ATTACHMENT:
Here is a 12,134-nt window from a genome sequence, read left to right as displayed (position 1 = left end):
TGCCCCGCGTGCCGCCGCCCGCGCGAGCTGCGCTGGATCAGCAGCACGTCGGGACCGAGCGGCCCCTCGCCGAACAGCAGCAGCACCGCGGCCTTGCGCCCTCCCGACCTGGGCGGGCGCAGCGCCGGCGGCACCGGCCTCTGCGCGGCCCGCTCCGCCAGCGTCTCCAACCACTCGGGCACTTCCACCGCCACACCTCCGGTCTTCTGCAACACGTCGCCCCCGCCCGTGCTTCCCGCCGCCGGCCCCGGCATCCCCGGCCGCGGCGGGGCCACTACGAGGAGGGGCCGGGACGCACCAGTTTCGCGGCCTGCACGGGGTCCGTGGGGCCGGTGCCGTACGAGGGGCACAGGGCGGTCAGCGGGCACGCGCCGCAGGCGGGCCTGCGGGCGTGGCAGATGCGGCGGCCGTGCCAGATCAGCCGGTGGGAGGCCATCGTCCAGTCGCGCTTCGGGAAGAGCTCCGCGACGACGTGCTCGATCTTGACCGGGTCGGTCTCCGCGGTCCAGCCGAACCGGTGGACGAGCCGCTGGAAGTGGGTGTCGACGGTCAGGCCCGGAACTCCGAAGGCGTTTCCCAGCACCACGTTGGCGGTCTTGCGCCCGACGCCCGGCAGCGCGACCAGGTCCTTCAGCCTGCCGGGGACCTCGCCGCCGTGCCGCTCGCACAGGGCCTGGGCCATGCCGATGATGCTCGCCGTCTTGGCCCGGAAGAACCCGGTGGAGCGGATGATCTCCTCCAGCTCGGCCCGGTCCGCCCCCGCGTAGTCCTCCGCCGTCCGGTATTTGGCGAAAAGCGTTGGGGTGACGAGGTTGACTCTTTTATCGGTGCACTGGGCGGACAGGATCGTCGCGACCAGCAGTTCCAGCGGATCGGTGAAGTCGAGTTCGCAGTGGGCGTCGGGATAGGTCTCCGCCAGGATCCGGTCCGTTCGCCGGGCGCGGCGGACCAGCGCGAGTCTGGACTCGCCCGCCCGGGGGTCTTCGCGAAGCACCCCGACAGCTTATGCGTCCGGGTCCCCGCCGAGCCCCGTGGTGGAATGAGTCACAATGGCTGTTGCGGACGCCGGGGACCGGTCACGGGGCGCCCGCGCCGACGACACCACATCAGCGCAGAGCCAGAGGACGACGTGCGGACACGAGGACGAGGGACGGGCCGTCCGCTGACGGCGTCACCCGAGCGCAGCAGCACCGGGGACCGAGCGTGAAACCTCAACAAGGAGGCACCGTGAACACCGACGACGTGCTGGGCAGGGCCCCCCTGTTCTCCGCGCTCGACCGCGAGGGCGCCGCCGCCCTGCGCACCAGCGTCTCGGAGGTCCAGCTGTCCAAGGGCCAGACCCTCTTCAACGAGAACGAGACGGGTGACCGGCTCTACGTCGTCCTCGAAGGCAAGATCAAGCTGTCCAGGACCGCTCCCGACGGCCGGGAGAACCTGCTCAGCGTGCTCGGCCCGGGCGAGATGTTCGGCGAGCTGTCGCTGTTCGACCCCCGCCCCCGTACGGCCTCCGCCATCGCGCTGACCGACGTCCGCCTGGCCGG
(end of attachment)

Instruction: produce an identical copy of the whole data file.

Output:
Here is a 12,134-nt window from a genome sequence, read left to right as displayed (position 1 = left end):
TGCCCCGCGTGCCGCCGCCCGCGCGAGCTGCGCTGGATCAGCAGCACGTCGGGACCGAGCGGCCCCTCGCCGAACAGCAGCAGCACCGCGGCCTTGCGCCCTCCCGACCTGGGCGGGCGCAGCGCCGGCGGCACCGGCCTCTGCGCGGCCCGCTCCGCCAGCGTCTCCAACCACTCGGGCACTTCCACCGCCACACCTCCGGTCTTCTGCAACACGTCGCCCCCGCCCGTGCTTCCCGCCGCCGGCCCCGGCATCCCCGGCCGCGGCGGGGCCACTACGAGGAGGGGCCGGGACGCACCAGTTTCGCGGCCTGCACGGGGTCCGTGGGGCCGGTGCCGTACGAGGGGCACAGGGCGGTCAGCGGGCACGCGCCGCAGGCGGGCCTGCGGGCGTGGCAGATGCGGCGGCCGTGCCAGATCAGCCGGTGGGAGGCCATCGTCCAGTCGCGCTTCGGGAAGAGCTCCGCGACGACGTGCTCGATCTTGACCGGGTCGGTCTCCGCGGTCCAGCCGAACCGGTGGACGAGCCGCTGGAAGTGGGTGTCGACGGTCAGGCCCGGAACTCCGAAGGCGTTTCCCAGCACCACGTTGGCGGTCTTGCGCCCGACGCCCGGCAGCGCGACCAGGTCCTTCAGCCTGCCGGGGACCTCGCCGCCGTGCCGCTCGCACAGGGCCTGGGCCATGCCGATGATGCTCGCCGTCTTGGCCCGGAAGAACCCGGTGGAGCGGATGATCTCCTCCAGCTCGGCCCGGTCCGCCCCCGCGTAGTCCTCCGCCGTCCGGTATTTGGCGAAAAGCGTTGGGGTGACGAGGTTGACTCTTTTATCGGTGCACTGGGCGGACAGGATCGTCGCGACCAGCAGTTCCAGCGGATCGGTGAAGTCGAGTTCGCAGTGGGCGTCGGGATAGGTCTCCGCCAGGATCCGGTCCGTTCGCCGGGCGCGGCGGACCAGCGCGAGTCTGGACTCGCCCGCCCGGGGGTCTTCGCGAAGCACCCCGACAGCTTATGCGTCCGGGTCCCCGCCGAGCCCCGTGGTGGAATGAGTCACAATGGCTGTTGCGGACGCCGGGGACCGGTCACGGGGCGCCCGCGCCGACGACACCACATCAGCGCAGAGCCAGAGGACGACGTGCGGACACGAGGACGAGGGACGGGCCGTCCGCTGACGGCGTCACCCGAGCGCAGCAGCACCGGGGACCGAGCGTGAAACCTCAACAAGGAGGCACCGTGAACACCGACGACGTGCTGGGCAGGGCCCCCCTGTTCTCCGCGCTCGACCGCGAGGGCGCCGCCGCCCTGCGCACCAGCGTCTCGGAGGTCCAGCTGTCCAAGGGCCAGACCCTCTTCAACGAGAACGAGACGGGTGACCGGCTCTACGTCGTCCTCGAAGGCAAGATCAAGCTGTCCAGGACCGCTCCCGACGGCCGGGAGAACCTGCTCAGCGTGCTCGGCCCGGGCGAGATGTTCGGCGAGCTGTCGCTGTTCGACCCCCGCCCCCGTACGGCCTCCGCCATCGCGCTGACCGACGTCCGCCTGGCCGG